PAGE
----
Generalized Anxiety Disorder (GAD)
What is an anxiety disorder?
Most people experience feelings of anxiety before an important event such as a big exam, business presentation, speaking in public, or a first date. Anxiety disorders, however, are a group of mental illnesses that cause people to feel excessively frightened, distressed, or uneasy during situations in which most other people would not experience these same feelings. Anxiety disorders can further cause low self-esteem, lead to substance abuse, and isolation from one’s friends and family.
Anxiety disorders are among the most common mental illnesses in America; Anxiety disorders include panic disorders, agoraphobia, social and other specific phobias, obsessive compulsive disorder, posttraumatic stress disorder, acute stress disorder, and generalized anxiety disorder.
What things put a person at higher risk of experiencing an anxiety disorder?
People are more likely to have an anxiety disorder if their parents have anxiety disorders, but it has not been shown whether biology or environment plays the greater role in the development of these disorders. Some anxiety disorders have a very clear genetic link (e.g., OCD). Some anxiety disorders can also be caused by medical illnesses. Parents and friends should be aware that a traumatic event may be causing their loved one to become more nervous or to have other symptoms of anxiety disorders.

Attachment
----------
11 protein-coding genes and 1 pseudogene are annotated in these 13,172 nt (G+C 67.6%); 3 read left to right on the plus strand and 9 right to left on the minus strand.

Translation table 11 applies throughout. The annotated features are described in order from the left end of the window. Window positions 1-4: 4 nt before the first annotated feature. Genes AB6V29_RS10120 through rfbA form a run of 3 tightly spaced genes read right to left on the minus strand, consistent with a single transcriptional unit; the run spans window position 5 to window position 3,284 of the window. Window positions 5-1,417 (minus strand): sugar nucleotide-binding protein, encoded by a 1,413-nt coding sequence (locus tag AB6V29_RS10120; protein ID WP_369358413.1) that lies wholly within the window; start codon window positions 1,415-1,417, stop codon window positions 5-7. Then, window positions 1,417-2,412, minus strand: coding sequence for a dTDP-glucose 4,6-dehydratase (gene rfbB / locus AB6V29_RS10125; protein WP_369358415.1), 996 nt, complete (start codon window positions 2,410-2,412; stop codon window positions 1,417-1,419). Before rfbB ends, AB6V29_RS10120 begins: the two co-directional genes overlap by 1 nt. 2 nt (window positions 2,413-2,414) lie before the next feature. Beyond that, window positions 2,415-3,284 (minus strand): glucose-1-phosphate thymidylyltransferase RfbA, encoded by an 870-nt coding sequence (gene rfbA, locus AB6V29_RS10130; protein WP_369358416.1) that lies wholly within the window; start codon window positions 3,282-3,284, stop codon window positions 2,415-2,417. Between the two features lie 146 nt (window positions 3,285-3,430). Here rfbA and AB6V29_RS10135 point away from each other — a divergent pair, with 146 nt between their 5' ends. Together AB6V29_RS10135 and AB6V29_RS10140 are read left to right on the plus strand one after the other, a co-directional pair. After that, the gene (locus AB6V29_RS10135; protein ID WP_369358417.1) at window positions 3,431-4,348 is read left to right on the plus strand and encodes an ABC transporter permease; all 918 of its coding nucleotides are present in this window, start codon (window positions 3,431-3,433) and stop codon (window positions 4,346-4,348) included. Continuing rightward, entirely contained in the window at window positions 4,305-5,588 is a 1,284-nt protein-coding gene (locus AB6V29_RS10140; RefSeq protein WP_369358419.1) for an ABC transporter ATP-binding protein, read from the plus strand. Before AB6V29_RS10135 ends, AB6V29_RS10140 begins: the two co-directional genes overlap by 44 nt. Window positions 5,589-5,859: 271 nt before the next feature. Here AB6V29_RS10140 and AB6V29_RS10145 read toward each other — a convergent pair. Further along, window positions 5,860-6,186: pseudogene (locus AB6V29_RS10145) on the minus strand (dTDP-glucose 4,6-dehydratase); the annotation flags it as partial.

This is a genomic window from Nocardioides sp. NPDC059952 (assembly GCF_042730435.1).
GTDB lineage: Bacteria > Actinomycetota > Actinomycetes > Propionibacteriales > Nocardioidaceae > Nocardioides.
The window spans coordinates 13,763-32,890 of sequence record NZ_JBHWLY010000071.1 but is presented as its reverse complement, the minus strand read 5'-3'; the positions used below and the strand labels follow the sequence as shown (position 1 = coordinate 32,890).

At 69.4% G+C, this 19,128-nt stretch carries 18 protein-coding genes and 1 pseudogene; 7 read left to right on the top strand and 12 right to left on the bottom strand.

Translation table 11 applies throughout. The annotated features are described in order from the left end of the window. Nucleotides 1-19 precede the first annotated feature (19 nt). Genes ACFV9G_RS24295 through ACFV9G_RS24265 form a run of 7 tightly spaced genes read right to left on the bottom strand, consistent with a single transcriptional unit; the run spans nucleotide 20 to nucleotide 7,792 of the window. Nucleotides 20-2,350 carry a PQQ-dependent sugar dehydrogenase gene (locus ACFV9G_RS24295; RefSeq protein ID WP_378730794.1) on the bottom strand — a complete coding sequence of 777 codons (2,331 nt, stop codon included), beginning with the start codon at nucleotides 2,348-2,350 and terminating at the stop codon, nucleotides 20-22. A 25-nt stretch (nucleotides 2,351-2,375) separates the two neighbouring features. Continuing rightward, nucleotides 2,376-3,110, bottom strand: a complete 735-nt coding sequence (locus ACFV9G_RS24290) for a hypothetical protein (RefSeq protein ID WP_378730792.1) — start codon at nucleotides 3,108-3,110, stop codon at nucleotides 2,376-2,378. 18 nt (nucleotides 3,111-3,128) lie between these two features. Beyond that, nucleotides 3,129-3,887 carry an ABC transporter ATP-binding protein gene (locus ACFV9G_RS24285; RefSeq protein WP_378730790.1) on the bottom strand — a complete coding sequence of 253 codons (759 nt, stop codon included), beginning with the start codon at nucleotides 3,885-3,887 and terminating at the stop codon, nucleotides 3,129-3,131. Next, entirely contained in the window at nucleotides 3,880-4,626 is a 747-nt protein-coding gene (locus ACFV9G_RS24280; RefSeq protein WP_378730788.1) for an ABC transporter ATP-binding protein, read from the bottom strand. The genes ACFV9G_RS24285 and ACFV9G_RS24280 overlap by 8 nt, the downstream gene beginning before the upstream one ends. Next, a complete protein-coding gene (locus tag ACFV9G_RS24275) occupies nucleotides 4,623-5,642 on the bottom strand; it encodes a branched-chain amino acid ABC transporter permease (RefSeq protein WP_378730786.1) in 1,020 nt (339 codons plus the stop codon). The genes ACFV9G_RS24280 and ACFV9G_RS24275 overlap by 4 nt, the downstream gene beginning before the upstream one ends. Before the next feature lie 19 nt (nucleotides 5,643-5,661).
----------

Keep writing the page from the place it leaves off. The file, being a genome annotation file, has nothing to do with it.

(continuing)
Can anxiety disorder be treated?
Treatments are extremely effective and often combine medication or specific types of psychotherapy.
More medications are available than ever before to effectively treat anxiety disorders. If one medication is not effective, others can be tried.
The most effective form of psychotherapy used to treat anxiety disorders is cognitive-behavioral therapy. Cognitive-behavioral therapy teaches patients to understand their thinking patterns so they can react differently to the situations that cause them anxiety.
The importance of having a good diet and getting enough sleep are known to decrease symptoms in people with anxiety disorders.
How does anxiety progress?
The usual course of anxiety disorder waxes and wanes; some individuals may have repeat episodes of anxiety with years in between, and others may have continuous severe symptoms. Left untreated, these disorders can dramatically reduce productivity and significantly diminish an individual's quality of life.
Do people with anxiety disorders get better?
In general, the outlook is good. With appropriate treatment, about 50% of patients improve within 3 weeks of starting treatment, and 77% improve within 9 months. (Harvard Health Publications, Harvard Medical School)
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